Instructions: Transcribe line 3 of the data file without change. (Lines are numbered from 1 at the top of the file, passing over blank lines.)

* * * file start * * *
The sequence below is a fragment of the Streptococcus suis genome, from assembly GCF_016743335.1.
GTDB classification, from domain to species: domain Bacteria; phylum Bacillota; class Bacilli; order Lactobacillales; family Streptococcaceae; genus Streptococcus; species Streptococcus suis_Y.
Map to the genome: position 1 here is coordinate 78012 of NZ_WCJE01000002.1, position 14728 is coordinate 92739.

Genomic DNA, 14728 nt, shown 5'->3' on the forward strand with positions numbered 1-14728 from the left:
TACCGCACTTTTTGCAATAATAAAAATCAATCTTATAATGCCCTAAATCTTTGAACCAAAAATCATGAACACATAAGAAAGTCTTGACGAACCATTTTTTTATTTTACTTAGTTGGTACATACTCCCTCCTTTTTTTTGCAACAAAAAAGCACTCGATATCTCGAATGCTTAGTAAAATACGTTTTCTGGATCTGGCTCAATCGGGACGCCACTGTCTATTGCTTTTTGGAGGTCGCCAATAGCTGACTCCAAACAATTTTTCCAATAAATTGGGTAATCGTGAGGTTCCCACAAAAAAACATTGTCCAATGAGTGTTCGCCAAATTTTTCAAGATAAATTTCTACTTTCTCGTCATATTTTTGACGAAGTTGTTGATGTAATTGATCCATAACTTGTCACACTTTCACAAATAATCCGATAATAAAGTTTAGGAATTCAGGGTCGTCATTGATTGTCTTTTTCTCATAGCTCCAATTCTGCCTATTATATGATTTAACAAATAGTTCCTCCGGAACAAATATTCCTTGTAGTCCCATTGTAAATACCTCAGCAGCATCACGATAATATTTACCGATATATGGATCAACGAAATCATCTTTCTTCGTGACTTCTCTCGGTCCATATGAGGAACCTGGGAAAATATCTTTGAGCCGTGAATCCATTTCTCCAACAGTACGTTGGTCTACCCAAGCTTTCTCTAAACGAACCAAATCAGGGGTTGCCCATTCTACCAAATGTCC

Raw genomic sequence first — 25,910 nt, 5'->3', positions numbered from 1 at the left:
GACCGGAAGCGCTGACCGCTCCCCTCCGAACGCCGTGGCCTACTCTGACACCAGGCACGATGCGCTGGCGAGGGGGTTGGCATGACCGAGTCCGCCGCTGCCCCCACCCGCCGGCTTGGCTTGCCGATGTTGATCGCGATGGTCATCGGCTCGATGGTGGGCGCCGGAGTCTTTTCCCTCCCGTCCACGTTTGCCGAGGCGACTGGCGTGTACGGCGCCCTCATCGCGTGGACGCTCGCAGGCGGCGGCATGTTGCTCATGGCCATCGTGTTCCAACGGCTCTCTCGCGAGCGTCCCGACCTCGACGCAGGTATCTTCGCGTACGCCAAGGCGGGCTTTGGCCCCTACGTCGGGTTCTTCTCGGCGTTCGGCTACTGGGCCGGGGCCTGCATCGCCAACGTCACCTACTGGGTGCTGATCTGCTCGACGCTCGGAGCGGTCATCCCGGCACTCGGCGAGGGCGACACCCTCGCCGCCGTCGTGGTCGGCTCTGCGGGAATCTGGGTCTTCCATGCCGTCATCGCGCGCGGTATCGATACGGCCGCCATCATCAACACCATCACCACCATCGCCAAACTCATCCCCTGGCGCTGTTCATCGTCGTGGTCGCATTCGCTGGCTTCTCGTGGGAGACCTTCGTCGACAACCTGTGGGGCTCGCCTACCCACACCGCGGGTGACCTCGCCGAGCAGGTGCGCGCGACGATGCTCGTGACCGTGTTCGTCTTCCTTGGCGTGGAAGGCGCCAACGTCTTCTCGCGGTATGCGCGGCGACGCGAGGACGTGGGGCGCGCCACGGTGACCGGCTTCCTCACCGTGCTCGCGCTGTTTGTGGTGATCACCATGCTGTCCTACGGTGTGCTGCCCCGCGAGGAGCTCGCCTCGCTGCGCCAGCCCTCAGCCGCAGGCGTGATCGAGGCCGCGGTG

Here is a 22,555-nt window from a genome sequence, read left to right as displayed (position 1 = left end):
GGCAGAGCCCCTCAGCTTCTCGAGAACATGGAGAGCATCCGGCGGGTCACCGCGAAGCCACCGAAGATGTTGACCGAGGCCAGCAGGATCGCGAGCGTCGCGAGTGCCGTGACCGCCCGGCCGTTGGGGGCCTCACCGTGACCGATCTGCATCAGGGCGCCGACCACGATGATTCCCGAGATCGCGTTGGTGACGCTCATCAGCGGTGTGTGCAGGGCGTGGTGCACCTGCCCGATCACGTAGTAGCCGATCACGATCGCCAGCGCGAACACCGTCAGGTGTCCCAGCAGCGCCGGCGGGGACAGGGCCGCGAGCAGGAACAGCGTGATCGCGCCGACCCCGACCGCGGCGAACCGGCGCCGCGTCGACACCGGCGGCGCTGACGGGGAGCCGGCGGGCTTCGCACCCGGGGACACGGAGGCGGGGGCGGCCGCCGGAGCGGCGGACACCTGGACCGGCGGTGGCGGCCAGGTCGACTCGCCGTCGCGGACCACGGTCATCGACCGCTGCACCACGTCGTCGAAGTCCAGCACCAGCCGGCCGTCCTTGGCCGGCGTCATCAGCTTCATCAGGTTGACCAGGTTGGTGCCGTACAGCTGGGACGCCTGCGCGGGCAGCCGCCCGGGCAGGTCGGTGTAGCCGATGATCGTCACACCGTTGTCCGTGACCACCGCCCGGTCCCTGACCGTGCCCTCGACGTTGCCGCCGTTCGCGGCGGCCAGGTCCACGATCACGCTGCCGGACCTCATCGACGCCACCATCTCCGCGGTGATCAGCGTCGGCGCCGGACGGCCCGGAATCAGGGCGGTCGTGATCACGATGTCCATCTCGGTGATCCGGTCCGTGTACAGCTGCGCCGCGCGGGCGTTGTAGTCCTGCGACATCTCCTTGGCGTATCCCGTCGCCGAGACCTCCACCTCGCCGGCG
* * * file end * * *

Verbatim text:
Map to the genome: position 1 here is coordinate 78012 of NZ_WCJE01000002.1, position 14728 is coordinate 92739.